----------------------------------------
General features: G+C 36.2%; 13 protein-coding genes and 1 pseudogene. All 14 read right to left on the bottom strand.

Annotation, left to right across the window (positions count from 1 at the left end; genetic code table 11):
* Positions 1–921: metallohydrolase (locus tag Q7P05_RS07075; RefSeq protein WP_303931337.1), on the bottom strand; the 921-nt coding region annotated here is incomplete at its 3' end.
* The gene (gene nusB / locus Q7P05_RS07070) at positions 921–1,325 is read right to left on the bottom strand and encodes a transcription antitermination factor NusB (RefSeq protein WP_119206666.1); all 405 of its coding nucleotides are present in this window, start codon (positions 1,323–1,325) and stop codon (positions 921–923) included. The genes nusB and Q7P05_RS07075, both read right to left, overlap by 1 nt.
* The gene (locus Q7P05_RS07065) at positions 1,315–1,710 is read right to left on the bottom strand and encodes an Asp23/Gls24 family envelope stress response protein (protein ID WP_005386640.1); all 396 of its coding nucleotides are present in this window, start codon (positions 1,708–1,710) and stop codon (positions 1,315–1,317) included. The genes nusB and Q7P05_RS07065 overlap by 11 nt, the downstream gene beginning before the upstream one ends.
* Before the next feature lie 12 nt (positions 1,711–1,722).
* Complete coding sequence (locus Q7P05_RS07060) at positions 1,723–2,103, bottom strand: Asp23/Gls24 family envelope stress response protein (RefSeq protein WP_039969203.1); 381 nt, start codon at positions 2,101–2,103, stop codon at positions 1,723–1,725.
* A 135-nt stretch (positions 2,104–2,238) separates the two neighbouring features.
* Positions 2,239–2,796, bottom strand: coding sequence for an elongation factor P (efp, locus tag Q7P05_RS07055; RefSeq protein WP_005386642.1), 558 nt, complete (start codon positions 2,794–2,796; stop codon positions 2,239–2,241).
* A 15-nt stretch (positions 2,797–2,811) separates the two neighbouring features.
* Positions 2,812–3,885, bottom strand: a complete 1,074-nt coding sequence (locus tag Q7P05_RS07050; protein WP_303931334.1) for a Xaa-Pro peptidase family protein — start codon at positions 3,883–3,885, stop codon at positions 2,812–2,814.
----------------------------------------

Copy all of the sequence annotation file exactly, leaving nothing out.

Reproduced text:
General features: G+C 36.2%; 13 protein-coding genes and 1 pseudogene. All 14 read right to left on the bottom strand.

Annotation, left to right across the window (positions count from 1 at the left end; genetic code table 11):
* Positions 1–921: metallohydrolase (locus tag Q7P05_RS07075; RefSeq protein WP_303931337.1), on the bottom strand; the 921-nt coding region annotated here is incomplete at its 3' end.
* The gene (gene nusB / locus Q7P05_RS07070) at positions 921–1,325 is read right to left on the bottom strand and encodes a transcription antitermination factor NusB (RefSeq protein WP_119206666.1); all 405 of its coding nucleotides are present in this window, start codon (positions 1,323–1,325) and stop codon (positions 921–923) included. The genes nusB and Q7P05_RS07075, both read right to left, overlap by 1 nt.
* The gene (locus Q7P05_RS07065) at positions 1,315–1,710 is read right to left on the bottom strand and encodes an Asp23/Gls24 family envelope stress response protein (protein ID WP_005386640.1); all 396 of its coding nucleotides are present in this window, start codon (positions 1,708–1,710) and stop codon (positions 1,315–1,317) included. The genes nusB and Q7P05_RS07065 overlap by 11 nt, the downstream gene beginning before the upstream one ends.
* Before the next feature lie 12 nt (positions 1,711–1,722).
* Complete coding sequence (locus Q7P05_RS07060) at positions 1,723–2,103, bottom strand: Asp23/Gls24 family envelope stress response protein (RefSeq protein WP_039969203.1); 381 nt, start codon at positions 2,101–2,103, stop codon at positions 1,723–1,725.
* A 135-nt stretch (positions 2,104–2,238) separates the two neighbouring features.
* Positions 2,239–2,796, bottom strand: coding sequence for an elongation factor P (efp, locus tag Q7P05_RS07055; RefSeq protein WP_005386642.1), 558 nt, complete (start codon positions 2,794–2,796; stop codon positions 2,239–2,241).
* A 15-nt stretch (positions 2,797–2,811) separates the two neighbouring features.
* Positions 2,812–3,885, bottom strand: a complete 1,074-nt coding sequence (locus tag Q7P05_RS07050; protein WP_303931334.1) for a Xaa-Pro peptidase family protein — start codon at positions 3,883–3,885, stop codon at positions 2,812–2,814.